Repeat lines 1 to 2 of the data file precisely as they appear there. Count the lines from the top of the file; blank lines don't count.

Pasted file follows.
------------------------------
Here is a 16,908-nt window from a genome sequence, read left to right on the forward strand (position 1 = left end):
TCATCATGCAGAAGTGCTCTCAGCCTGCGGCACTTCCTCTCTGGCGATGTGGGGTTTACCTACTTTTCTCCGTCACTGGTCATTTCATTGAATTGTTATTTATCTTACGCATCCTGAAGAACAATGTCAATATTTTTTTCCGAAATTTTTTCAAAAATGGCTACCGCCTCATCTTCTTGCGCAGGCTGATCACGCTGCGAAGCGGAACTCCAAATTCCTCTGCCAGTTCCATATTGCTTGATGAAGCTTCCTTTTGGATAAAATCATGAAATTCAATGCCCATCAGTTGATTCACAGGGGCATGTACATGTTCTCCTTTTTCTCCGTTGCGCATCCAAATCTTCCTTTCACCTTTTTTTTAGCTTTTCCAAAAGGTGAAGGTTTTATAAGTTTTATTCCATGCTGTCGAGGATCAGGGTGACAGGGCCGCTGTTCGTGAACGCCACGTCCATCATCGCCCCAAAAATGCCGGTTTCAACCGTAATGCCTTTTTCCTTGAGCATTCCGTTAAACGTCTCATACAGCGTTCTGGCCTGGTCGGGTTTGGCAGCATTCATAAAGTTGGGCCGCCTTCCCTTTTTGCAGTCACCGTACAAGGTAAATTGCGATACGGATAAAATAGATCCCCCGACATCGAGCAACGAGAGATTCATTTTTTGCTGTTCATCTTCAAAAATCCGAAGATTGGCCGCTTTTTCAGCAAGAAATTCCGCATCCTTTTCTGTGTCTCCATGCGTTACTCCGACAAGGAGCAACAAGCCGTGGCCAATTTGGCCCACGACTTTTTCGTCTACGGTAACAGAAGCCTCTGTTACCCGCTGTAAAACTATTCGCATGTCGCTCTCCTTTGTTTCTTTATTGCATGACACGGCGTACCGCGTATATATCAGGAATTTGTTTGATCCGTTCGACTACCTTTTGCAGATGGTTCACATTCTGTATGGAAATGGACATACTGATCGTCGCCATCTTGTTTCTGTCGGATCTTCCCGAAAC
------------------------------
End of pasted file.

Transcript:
Here is a 16,908-nt window from a genome sequence, read left to right on the forward strand (position 1 = left end):
TCATCATGCAGAAGTGCTCTCAGCCTGCGGCACTTCCTCTCTGGCGATGTGGGGTTTACCTACTTTTCTCCGTCACTGGTCATTTCATTGAATTGTTATTTATCTTACGCATCCTGAAGAACAATGTCAATATTTTTTTCCGAAATTTTTTCAAAAATGGCTACCGCCTCATCTTCTTGCGCAGGCTGATCACGCTGCGAAGCGGAACTCCAAATTCCTCTGCCAGTTCCATATTGCTTGATGAAGCTTCCTTTTGGATAAAATCATGAAATTCAATGCCCATCAGTTGATTCACAGGGGCATGTACATGTTCTCCTTTTTCTCCGTTGCGCATCCAAATCTTCCTTTCACCTTTTTTTTAGCTTTTCCAAAAGGTGAAGGTTTTATAAGTTTTATTCCATGCTGTCGAGGATCAGGGTGACAGGGCCGCTGTTCGTGAACGCCACGTCCATCATCGCCCCAAAAATGCCGGTTTCAACCGTAATGCCTTTTTCCTTGAGCATTCCGTTAAACGTCTCATACAGCGTTCTGGCCTGGTCGGGTTTGGCAGCATTCATAAAGTTGGGCCGCCTTCCCTTTTTGCAGTCACCGTACAAGGTAAATTGCGATACGGATAAAATAGATCCCCCGACATCGAGCAACGAGAGATTCATTTTTTGCTGTTCATCTTCAAAAATCCGAAGATTGGCCGCTTTTTCAGCAAGAAATTCCGCATCCTTTTCTGTGTCTCCATGCGTTACTCCGACAAGGAGCAACAAGCCGTGGCCAATTTGGCCCACGACTTTTTCGTCTACGGTAACAGAAGCCTCTGTTACCCGCTGTAAAACTATTCGCATGTCGCTCTCCTTTGTTTCTTTATTGCATGACACGGCGTACCGCGTATATATCAGGAATTTGTTTGATCCGTTCGACTACCTTTTGCAGATGGTTCACATTCTGTATGGAAATGGACATACTGATCGTCGCCATCTTGTTTCTGTCGGATCTTCCCGAAAC